Mulegé Baja California Sur
Mulegé Baja California Sur
Mulegé lies 38 miles south of Santa Rosalia, one of the prettiest and laid back towns in Baja California Sur. The village is situated between two hills covered with date palms.
The Mulegé River flows through the valley and into an estuary which flows to the sea; edged by huge palm trees, orchards and fences where bougainvilleas of all colors tangle. Several full serviced RV parks line the course of the river just south of the entrance to the town.
This wonderful place was first discovered by European, the Jesuit father Juan María de Salvatierra on his return from a trip to Sonora. Salvatierra made his first exploration trip in 1702. In August 1703 the fathers Francisco María Piccolo and Juan María Basaldúa arrived. The last one, father Juan de Ugarte, a Honduran Missionary, founded in 1705 the mission called Santa Rosalía de Mulegé.
The origin of the name Mulegé drifts from the Cochimíes (the local Indians) voices “Carmaañc galexá”, that means “Large Ravine of the White Mouth”.
In 1754 father Francisco Escalante began the formal construction of the church’s mission, which was completed in 1766. Built with stone, it’s characterized by it’s “L” form, by it’s tower erected several meters behind its main facade, and by it’s own suggested simplicity of the California missions.
An interesting story of American and Mexican relations occurred on October the 2nd of 1847. On that date a heroic armed action took place here against the American invaders. The Mexican forces formed by a military group and a numerous group of volunteers, Comundeños and natives and under the command of Capitán Manuel Pineda defeated the American invaders who had demanded that Mulegé surrender.
In Mulegé you’ll find the old state penitentiary, finished in 1907. Novel because it was the only jail without bars. The prisoners could go out to work during the day, they just had to be back at night. Escape attempts were rare, and when someone did, the other prisoners pursued the escapees to bring them back to jail. The Mulegé prison population lived together with all social classes to whom they offered respect.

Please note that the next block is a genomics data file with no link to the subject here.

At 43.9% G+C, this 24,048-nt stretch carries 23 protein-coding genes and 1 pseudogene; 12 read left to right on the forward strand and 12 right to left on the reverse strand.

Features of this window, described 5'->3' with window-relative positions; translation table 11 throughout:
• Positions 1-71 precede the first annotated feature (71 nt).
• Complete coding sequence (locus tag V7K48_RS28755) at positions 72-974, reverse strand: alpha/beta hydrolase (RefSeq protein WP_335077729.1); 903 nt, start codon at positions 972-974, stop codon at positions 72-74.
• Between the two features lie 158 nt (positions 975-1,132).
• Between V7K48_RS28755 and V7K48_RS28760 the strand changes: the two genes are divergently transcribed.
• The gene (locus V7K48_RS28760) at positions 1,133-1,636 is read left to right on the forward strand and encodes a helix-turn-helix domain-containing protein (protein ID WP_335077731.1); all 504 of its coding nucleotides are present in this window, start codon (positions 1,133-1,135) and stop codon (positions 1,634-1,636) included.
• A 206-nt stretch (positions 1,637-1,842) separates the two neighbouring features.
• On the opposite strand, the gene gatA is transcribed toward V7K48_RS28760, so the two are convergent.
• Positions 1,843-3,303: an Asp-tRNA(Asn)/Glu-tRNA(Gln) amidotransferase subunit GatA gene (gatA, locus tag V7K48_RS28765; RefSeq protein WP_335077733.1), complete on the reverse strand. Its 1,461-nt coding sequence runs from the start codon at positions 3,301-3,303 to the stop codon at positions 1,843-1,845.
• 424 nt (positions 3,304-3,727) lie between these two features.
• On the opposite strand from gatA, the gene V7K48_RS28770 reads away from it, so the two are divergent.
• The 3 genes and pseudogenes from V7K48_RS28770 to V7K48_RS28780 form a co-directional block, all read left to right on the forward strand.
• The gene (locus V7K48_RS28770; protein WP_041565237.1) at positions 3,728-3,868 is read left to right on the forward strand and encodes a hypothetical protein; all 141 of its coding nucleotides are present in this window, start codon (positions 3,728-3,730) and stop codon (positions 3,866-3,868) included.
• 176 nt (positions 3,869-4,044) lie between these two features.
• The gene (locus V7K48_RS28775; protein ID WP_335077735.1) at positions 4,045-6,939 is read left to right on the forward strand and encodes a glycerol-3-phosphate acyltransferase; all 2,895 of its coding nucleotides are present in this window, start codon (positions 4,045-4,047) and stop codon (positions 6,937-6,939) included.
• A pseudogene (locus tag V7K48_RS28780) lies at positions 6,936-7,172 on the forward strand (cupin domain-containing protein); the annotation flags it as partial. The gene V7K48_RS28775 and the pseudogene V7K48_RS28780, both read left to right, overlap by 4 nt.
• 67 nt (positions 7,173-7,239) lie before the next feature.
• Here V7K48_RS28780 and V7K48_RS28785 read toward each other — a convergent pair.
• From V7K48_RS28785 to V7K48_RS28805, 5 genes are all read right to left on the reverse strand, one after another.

The original groups that inhabited the area, provide extraordinary samples of rupestrian art, that exist in the surroundings of Mulegé, such as the cave paintings in the Sierra de San Borjita. Also the paintings and petroglyphs of La Trinidad.
Mulegé has been a favorite traditional destination of the driving tourist who look for a quiet place to enjoy nature; to the sport fishing enthusiast, the lover of tranquil bay; Bahía de Concepción, a few kilometers from Mulegé with grand landscapes and a multitude of beaches with soft, white sand: Santispac, Concepción, Los Cocos, El Burro, El Coyote, Buenaventura, El Requesón and Armenta.
Walk through the town, visit to the mission church; the regional museum (located in the old state penitentiary building); the banks of the river estuary and the beach at El Sombrerito are all recommended.
Mulegé, of course, provides quality services for the visitor. Different hotel classes, R.V. parks, restaurants, bus depot, a national airport (Loreto) and airstrip; sport fishing and scuba diving agencies and tours combining cave paintings and ecology.
Where to Stay